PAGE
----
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How to Avoid a Break-in While Your Family is Away on Spring Break

March 15, 2016

residential security cameraIt’s a good time of year to be a criminal. With temperatures warming up and more people out of their homes for spring break vacation, law enforcement sees an increase in home break-ins starting in March every year.

According to FBI statistics, three burglaries happen every minute in America – and those are just the ones reported to law enforcement officials. Burglaries of residential properties account for 73.2 percent of all offenses, with an average loss of $2,251 per break-in.

That doesn’t mean you should stay home, guarding your property, at all times, but it does mean you may need to take steps to secure your residence before you leave for an extended period of time.

Here are a few tips to secure your home while on vacation:

  • Install a comprehensive security system. Installing a professional home security system is, by far, the best way to guard your property while you’re away. Just seeing the system sticker or sign is enough to send would-be criminals elsewhere. Window and door sensors automatically alert authorities in your absence. Residential cameras provide even greater security. Monitor your home with high-definition infrared cameras that record quality video of any activity taking place on your property. A wireless surveillance system allows you to monitor the video feed from your cellphone or any computer with an internet connection.
  • Secure windows. This may seem obvious, but experts say 23 percent of break-ins occur through first-floor windows. If you don’t have a security system, make sure you at least have locks installed. Window pin locks that are strong and visible to thieves provide excellent deterrents. Certain products can even cover a window and resist blows of up to 400-foot pounding, thereby enhancing the security capability of your glass entries.
  • Secure doors. A third of all break-ins happen right at the front door. For doors, deadbolts are the most secure type of residential lock. Consumer Reports recommends a single cylinder, 1-inch-dead bolt with a reinforced-metal box strike. Their picks ranged from the Kwikset 980, a standard $30 lock that resists all but drilling, to the high-security Medeco Maxum 11*603, which costs $190 but resists all picking, prying, hammering, kicking and drilling.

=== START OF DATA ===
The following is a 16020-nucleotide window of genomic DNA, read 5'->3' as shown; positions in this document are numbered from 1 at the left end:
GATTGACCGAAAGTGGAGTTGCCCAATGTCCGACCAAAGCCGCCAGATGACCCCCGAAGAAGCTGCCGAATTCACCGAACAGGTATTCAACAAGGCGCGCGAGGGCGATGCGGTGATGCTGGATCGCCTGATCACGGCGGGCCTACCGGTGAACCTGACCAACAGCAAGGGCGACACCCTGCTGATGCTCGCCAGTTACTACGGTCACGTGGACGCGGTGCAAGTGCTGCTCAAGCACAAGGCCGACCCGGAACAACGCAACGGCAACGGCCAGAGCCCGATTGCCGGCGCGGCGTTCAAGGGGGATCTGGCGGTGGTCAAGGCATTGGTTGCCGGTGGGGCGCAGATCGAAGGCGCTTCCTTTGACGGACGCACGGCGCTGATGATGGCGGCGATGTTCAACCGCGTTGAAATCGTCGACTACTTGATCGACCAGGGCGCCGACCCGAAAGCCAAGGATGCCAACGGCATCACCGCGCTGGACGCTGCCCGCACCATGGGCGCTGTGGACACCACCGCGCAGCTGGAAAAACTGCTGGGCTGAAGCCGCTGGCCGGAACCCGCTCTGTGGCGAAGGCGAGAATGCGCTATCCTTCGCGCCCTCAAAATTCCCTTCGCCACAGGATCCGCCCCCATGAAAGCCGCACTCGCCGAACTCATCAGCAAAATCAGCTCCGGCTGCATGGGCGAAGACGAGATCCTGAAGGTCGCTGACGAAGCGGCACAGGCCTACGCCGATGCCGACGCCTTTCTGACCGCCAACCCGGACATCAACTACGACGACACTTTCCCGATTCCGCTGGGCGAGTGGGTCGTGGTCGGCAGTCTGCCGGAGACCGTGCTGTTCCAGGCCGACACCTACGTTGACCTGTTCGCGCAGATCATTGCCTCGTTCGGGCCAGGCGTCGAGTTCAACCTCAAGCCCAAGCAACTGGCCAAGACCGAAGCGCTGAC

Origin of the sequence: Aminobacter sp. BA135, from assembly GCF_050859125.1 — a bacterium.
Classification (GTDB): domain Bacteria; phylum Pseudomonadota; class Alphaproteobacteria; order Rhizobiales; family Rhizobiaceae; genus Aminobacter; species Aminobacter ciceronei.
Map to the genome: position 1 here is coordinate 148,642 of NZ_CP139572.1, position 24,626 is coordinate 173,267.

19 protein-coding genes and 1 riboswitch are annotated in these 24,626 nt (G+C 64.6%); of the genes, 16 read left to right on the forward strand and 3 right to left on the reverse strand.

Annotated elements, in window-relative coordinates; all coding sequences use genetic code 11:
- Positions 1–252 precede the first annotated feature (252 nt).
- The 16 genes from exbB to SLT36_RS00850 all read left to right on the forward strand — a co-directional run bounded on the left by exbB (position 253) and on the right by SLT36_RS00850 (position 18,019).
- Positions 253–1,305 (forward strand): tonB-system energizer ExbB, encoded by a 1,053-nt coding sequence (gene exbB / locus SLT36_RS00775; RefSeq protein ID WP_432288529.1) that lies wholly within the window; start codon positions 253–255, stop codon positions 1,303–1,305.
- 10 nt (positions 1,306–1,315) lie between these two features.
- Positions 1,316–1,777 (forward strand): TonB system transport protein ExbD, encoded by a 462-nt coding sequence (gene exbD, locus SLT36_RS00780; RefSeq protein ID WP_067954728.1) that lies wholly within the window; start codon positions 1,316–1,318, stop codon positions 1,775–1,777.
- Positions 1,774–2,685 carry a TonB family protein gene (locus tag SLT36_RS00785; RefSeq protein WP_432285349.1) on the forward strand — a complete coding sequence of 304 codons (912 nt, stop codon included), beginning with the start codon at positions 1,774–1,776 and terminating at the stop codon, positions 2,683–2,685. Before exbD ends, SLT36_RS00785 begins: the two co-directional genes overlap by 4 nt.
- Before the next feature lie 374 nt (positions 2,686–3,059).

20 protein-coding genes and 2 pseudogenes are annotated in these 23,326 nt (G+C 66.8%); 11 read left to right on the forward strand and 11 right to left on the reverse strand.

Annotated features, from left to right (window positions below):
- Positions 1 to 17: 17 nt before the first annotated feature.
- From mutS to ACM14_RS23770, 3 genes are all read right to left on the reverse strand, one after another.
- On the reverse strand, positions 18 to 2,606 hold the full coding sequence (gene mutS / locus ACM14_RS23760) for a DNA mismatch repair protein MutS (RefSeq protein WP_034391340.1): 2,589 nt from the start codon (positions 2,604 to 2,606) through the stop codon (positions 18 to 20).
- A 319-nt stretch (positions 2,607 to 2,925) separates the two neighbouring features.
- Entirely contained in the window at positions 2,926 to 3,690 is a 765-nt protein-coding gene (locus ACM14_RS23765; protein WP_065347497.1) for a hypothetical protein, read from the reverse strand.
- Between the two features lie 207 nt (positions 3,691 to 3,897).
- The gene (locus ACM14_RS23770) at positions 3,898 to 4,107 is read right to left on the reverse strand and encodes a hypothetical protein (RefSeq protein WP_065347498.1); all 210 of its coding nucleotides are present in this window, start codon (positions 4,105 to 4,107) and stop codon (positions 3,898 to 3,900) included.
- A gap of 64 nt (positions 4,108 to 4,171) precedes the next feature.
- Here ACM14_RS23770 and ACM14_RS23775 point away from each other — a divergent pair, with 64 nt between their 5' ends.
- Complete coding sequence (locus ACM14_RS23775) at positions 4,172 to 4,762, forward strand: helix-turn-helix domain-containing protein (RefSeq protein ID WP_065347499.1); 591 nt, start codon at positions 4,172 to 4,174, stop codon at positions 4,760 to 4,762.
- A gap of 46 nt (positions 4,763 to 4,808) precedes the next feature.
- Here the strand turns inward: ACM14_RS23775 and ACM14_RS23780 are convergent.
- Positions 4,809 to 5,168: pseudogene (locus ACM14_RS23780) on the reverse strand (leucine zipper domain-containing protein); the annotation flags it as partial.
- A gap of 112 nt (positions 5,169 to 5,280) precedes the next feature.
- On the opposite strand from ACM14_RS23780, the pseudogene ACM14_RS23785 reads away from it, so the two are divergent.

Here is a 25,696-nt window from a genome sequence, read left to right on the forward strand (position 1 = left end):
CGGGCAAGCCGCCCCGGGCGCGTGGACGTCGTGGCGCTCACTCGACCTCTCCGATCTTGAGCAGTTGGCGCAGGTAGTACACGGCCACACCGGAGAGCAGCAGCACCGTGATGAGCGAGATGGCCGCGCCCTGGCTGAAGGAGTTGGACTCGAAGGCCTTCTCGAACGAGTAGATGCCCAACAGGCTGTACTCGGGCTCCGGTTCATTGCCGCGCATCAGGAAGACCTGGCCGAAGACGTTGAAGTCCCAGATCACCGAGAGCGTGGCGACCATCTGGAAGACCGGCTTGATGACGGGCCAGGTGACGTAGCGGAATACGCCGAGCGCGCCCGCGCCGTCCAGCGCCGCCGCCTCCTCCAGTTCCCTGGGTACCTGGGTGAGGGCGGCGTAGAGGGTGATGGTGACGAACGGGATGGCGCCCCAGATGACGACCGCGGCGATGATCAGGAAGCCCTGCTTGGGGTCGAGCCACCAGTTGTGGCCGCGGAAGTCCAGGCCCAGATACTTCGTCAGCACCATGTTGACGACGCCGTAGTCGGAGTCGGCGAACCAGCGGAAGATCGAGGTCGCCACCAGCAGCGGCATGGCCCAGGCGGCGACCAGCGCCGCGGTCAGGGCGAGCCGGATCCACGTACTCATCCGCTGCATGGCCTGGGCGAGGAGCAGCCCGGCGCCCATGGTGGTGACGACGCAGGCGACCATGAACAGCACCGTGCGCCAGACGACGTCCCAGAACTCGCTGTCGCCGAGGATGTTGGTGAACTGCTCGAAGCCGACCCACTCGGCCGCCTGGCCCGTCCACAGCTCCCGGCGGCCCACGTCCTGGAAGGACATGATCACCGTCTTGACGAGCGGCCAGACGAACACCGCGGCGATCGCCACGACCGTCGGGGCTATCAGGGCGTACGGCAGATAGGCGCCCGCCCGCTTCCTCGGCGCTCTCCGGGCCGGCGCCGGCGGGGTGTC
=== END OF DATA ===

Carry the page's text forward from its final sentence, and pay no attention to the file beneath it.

• Combine technology with increased vigilance. Take advantage of the latest smartphone apps and websites that will alert you if there is a rash of home or vehicle break-ins in your neighborhood, so at least you’ll know to be more watchful. Consider letting local authorities know you’ll be away. Sometimes the police will drive by your house on routine patrols to make sure all is quiet. Police presence in a neighborhood can be a good deterrent to crime. Starting or participating in a Neighborhood Watch program is another method of surveillance many homeowners use.

Looking for increased security in Maryland or Virginia? Maryland Security Professionals advises homeowners about the latest technology to prevent home burglaries. We also install, monitor and maintain surveillance equipment to ensure the protection of your property as well as your family.

 

Contact us today at 410-514-8035 for a free consultation and estimate.

 

Resources:

  1. FBI – Crime in the United States, 2014 https://ucr.fbi.gov/crime-in-the-u.s/2014/crime-in-the-u.s.-2014/offenses-known-to-law-enforcement/burglary/burglary/burglary.pdf
  2. This Old House – How To Stop Break-Ins https://www.thisoldhouse.com/ideas/how-to-stop-break-ins
  3. Consumer Reports – Most Doors Can Be Defeated So A Good Lock Is Key http://www.consumerreports.org/cro/news/2015/03/most-doors-can-be-defeated-so-a-good-lock-is-key/index.htm
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